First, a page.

I spend much time in Ohio these days due to a project our company is deploying. So naturally I think about Ohio and the times I have visited there throughout my life.
Many years ago, on a business trip to Cleveland, I remembered that the maternal grandparents of my children first met there, and started their lives together. They had told us the story many times: They met because they both worked in the same building on Euclid and 9th. So I went for a walk that night to explore, and when I got back to my hotel room, I wrote a poem, saved it off and then never published it anywhere.
I have always been fascinated about fate, and particularly how specific moments in time can have massive consequences. Two people meet by chance, and an entire family tree is created, giving life to sometimes dozens of others, who would never have existed, if it hadn’t been for that one simple twist of fate.
I wrote the following poem that night many years ago. Today it gets to see the light of day:
Euclid and 9th
I step out of the front door of the Hampton Inn
Right across the street from the cathedral.
Whose yellow and light orange stones,
Its majestic facades,
Reflect in the glass towers,
That dwarf the house of God on all sides.
I turn right, heading south.
It’s early October,
A stiff breeze whips up East 9th Street
And chills the back of my neck and ears.
I look at myself in the reflections of the shop windows.
A middle-aged bald man wearing bifocals,
In need of a hat to keep warm.
Faded blue jeans, white sneakers, red T-shirt,
Huddling in a brown corduroy jacket
That is a bit too thin for this cold wind.
Just a block up ahead is Euclid and 9th,
The heart of downtown Cleveland.
She told me Euclid and 9th,
That’s the best I remember.
I look for a building that could have been there
A long fifty-five years ago.
It can only be the north-east corner,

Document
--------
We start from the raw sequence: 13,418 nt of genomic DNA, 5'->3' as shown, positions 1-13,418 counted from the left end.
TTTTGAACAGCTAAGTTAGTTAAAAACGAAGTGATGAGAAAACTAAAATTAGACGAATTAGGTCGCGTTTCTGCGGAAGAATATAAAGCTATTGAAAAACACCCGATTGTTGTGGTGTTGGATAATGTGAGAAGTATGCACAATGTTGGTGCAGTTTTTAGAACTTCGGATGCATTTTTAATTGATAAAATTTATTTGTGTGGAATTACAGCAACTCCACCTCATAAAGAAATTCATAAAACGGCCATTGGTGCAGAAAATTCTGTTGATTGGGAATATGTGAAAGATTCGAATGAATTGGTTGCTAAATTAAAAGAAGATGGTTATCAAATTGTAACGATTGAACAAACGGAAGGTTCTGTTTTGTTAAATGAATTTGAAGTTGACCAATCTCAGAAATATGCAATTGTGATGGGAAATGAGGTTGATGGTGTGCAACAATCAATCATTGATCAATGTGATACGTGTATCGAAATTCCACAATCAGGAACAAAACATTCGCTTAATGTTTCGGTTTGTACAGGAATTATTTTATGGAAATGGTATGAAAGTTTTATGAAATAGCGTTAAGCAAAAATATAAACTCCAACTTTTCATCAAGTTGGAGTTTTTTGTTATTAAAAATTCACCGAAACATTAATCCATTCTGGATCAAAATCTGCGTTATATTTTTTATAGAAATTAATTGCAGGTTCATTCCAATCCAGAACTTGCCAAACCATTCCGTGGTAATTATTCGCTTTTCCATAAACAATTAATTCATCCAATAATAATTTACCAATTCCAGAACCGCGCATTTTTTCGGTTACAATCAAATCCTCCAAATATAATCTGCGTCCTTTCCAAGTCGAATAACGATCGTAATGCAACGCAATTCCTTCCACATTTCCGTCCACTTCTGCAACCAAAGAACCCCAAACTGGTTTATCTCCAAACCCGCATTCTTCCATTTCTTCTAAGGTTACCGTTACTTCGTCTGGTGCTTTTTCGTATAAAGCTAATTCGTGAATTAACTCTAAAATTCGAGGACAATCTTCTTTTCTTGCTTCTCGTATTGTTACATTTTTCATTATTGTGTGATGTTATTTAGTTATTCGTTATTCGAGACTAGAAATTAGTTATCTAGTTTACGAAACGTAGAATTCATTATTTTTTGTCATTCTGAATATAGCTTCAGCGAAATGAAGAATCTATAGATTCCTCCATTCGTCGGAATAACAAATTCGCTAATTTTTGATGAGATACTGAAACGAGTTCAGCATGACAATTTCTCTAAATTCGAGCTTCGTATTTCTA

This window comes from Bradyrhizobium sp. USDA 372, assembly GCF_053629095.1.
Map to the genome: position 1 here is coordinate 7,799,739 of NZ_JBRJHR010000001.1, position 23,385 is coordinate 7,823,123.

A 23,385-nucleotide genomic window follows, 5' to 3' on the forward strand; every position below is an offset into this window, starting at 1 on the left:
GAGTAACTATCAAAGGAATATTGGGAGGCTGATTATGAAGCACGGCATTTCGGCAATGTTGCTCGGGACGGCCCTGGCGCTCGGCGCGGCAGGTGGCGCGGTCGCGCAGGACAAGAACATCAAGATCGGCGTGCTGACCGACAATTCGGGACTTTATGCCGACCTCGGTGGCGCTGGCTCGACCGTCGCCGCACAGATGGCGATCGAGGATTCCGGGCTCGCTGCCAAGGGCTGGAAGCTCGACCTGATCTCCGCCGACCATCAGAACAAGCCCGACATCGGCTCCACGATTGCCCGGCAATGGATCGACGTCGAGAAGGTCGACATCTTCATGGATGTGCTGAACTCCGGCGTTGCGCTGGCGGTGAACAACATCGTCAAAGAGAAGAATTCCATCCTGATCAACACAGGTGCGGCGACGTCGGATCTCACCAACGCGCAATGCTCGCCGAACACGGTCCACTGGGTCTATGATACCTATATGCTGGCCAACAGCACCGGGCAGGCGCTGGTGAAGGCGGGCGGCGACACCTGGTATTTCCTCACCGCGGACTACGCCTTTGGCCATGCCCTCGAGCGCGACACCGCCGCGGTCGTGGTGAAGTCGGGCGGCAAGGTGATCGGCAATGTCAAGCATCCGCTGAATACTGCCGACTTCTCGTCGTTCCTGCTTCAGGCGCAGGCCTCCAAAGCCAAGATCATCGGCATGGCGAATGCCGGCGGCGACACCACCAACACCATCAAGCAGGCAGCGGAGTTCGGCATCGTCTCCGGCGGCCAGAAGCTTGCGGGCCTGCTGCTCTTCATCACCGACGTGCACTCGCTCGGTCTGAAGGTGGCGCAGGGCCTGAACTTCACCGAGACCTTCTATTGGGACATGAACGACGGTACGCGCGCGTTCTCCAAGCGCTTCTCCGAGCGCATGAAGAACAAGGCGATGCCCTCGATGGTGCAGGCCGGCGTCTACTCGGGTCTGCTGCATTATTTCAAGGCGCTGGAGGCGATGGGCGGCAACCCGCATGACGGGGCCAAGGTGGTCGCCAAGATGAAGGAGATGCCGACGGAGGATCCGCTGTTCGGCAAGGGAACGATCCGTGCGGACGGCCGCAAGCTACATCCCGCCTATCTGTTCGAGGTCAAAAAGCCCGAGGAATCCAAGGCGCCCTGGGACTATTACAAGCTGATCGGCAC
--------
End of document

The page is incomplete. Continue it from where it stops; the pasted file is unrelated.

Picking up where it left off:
The Huntington Bank Building.
All others are newer,
But then perhaps,
The building might no longer be there,
Replaced by a glass tower long ago,
Without any trace.
I step between massive stone columns,
Push through a heavy glass circular door
Into the lobby of the Huntington Bank.
Hushed quietness swallows me
And I am small and out of place in my blue jeans.
I should be wearing a suit and a briefcase full of cash.
Glorious giant columns hold up an arched ceiling
At least five stories high
That belongs into a church, not a bank.
Marble all around.
The lobby is off to the right.
I breathe in the silence of the building,
I sense the passing of years.
This must have been the building where they first met,
More than half a century earlier,
On Euclid and 9th.
And even if it was not the very building,
I see the streets out front,
The cars look different today
Than they looked in the forties.
But it was in this space,
Where a meeting of two strangers
Turned into courtship, then love
And then marriage.
They had three children
Now all around fifty in age.
I married the youngest,
We had two children,
Who are now alive,
Because two people met so long ago,
Near Euclid and 9th.
The lovers can never come back to this spot.
Their children never visited here,
Only heard the stories,
Many times over.
The two grandchildren will never come here.
They have not heard the stories,
And do not know their origins.
Only I stand here
A bystander, really,
A happenstance contributor to their offspring,
And I wonder how many other lives were created
In this building
By the coincidental meeting of two lovers.
The building is still here, royal, important.
Lifetimes in its memory,
Because I am here,
And I remember
That important things happened here,
On Euclid and 9th.